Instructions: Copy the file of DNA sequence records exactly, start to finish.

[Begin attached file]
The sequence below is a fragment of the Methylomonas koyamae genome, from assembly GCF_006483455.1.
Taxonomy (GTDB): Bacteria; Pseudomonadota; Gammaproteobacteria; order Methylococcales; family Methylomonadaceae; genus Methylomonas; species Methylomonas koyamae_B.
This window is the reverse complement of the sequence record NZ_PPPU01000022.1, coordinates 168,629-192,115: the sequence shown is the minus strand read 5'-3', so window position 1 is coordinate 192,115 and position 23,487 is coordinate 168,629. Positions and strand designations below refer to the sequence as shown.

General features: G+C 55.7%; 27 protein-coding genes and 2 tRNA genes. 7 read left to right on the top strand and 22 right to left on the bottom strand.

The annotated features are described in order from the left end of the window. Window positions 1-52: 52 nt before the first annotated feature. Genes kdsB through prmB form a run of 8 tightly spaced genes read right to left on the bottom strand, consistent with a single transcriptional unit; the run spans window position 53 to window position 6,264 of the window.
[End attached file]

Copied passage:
The sequence below is a fragment of the Methylomonas koyamae genome, from assembly GCF_006483455.1.
Taxonomy (GTDB): Bacteria; Pseudomonadota; Gammaproteobacteria; order Methylococcales; family Methylomonadaceae; genus Methylomonas; species Methylomonas koyamae_B.
This window is the reverse complement of the sequence record NZ_PPPU01000022.1, coordinates 168,629-192,115: the sequence shown is the minus strand read 5'-3', so window position 1 is coordinate 192,115 and position 23,487 is coordinate 168,629. Positions and strand designations below refer to the sequence as shown.

General features: G+C 55.7%; 27 protein-coding genes and 2 tRNA genes. 7 read left to right on the top strand and 22 right to left on the bottom strand.

The annotated features are described in order from the left end of the window. Window positions 1-52: 52 nt before the first annotated feature. Genes kdsB through prmB form a run of 8 tightly spaced genes read right to left on the bottom strand, consistent with a single transcriptional unit; the run spans window position 53 to window position 6,264 of the window.